Dead Fish is Going to Fuel Norwegian Cruise Lines by 2021

Norway has a vast fishing industry, and this means there are a substantial amount of leftover dead fish they produce. The good news is, the dead fish won’t be food waste soon. Norwegian cruise operator Hurtigruten plans to use them to power some of its ships. The main purpose of this initiative is, of course, to reduce pollution and climate change impact.

How exactly can dead fish be turned into a fuel? Well, the fish will be mixed with other organic waste to make a liquefied biogas. This fuel will replace heavy fuel oil. “What others see as a problem, we see as a resource and a solution,” said the company’s chief executive Daniel Skjeldam.

“By introducing biogas as fuel for cruise ships, Hurtigruten will be the first cruise company to power ships with fossil-free fuel,” he added. According to Hurtigruten’s spokesperson Rune Thomas Ege, the first biogas ship could be ready as soon as this May or by the end of this year.

One of Hurtigruten ships by Pmmy49 Wikimedia Commons
One of Hurtigruten ships by Pmmy49 Wikimedia Commons

Hurtigruten, which runs cruises to the Arctic and Antarctica, among other locations, aims to have six out of 17 ships that run on a combination of biogas, batteries, and liquefied natural gas (the cleanest fossil fuels) by 2012.

Additionally, the company also aims to be carbon neutral by 2050. The company said that their vessels will be “the first cruise ships in the world that will be able to operate completely emission free for periods of time.” The spokesperson added that this was “something deemed almost impossible just a few years back.”

Read also: Renewable Biofuel: These 5 Plants May Fill Your Car’s Tank Someday

Norway and its eco consciousness

Norway has actually begun using biogas, as you can see buses that run on it. But before, the country’s fishing and forestry industry produce a great amount of organic waste. They’re met with heavy criticism because of the industry’s carbon footprint and negative impact on air quality.

According to German environmental group Nabu, a large cruise ship that runs on heavy fuel oil emits almost as many fine particles daily as one million cars. Because of this fact, Norway aims to have zero emission from cruise ships and ferries. It’s not surprising, since the ships navigate around Norwegian fjords, which is listed as UNESCO world heritage sites by 2026.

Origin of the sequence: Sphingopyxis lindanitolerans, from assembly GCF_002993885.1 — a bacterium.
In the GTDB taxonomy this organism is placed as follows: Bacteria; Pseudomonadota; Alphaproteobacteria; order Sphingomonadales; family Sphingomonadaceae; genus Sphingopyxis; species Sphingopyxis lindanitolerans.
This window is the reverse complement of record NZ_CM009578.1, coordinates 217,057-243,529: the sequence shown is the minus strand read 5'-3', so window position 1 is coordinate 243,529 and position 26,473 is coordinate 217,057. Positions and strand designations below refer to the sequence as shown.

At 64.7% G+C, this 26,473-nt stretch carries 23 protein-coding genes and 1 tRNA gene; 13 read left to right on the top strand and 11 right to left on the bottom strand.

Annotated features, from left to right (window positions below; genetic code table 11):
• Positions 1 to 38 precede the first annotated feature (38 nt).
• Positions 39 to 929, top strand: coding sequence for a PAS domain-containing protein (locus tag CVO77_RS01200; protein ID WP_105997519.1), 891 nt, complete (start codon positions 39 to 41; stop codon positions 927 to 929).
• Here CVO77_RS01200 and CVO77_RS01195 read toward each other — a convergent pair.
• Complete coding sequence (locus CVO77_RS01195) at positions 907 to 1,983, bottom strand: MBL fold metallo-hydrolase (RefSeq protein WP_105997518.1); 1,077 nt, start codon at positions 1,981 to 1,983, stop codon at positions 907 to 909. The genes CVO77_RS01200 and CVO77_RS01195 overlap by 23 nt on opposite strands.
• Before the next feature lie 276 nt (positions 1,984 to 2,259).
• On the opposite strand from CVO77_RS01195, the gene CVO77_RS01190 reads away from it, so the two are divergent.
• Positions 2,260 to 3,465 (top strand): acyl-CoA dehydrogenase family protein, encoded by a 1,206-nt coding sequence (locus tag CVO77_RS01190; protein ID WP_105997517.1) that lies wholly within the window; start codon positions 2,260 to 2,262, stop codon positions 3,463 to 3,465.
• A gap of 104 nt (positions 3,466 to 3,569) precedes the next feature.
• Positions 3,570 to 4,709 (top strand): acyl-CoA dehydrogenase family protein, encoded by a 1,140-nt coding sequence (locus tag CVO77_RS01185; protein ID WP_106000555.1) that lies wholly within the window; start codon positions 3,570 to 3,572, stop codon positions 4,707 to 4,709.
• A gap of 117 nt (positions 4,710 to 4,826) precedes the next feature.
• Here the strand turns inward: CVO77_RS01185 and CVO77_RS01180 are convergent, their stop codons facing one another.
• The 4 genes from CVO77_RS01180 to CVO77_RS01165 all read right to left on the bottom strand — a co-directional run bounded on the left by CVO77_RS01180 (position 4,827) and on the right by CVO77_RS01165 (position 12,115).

a public library in Longmont, Colorado by Billy Hathorn Wikimedia Commons
a public library in Longmont, Colorado by Billy Hathorn Wikimedia Commons

Hurtigruten isn’t the only one who came up with emission free target or initiative. In Longmont, Colorado, USA, there is a project that aims to convert sewage treatment gas to fuel for trash truck. It’s not exactly from dead fish or livestock, but considering that it’s from sewage treatment gas, it’s similar.

Right now, Longmont biogas treatment and renewable natural gas fueling station are still under construction. According to the project’s contractor and city officials, the facility will convert the gas, once completed.

The project initiator, Fort Collins-based CGRS Inc.’s CNG Construction Services department, is building two sites. The first one is Longmont’s wastewater treatment plant. CGRS will provide connections and equipment to clean the sewage gas.

Then, a renewable natural gas pipeline will run from the wastewater plant to a second site. In the second site, CGRS will build about 1500 square meters building that serves as an indoor fueling station for the trash truck fleet as well as 400 square meters administration building. The completion of the two sites is expected by the end of this year.

Read also: Heavy Duty Vehicles Are Going Zero Emission Too!

a sewage treatment plant in Přibyslav by Pavel Hrdlička Wikimedia Commons
a sewage treatment plant in Přibyslav by Pavel Hrdlička Wikimedia Commons

Longmont will replace 11 of its diesel trash trucks with trucks that can run on renewable natural gas fuel. This way, the city will annually offset the use of more than 90,000 gallons of diesel fuel. It will also reduce greenhouse gas emissions by about 1,000 metric tons of carbon dioxide per year. It’s the equivalent of removing 200 cars from the road.

City civil engineer John Gage, who is also Longmont manager of the project, said, “This project is directly in line with the City’s Sustainability Plan. In 2018, Longmont completed the city’s first greenhouse gas inventory to develop a baseline of greenhouse gas emissions. Based on the results, we prioritized a number of strategies to reduce citywide greenhouse gas emissions, such as the transition to (renewable natural gas) trash trucks,” Gage said in a statement.

Longmont’s project contractor

The city contracted with a design firm called Carollo Engineers. It helps Longmont design and build the biogas treatment system. On the other hand, CGRS is the construction contractor for the entire project and the designer of the new fueling station.

Carollo Engineers’ design manager Becky Luna said, “This state-of-the-art project is sustainability in action. The city will be able to make use of an untapped resource, reduce greenhouse gases and save on fuel costs,”

“Longmont will be the first city on the Front Range to implement a renewable vehicle fuel project. Other utilities have been looking at Longmont as a model for their operations.”

Read also: We’re Getting Closer to Solving Climate Crisis With This CO2 Gasoline




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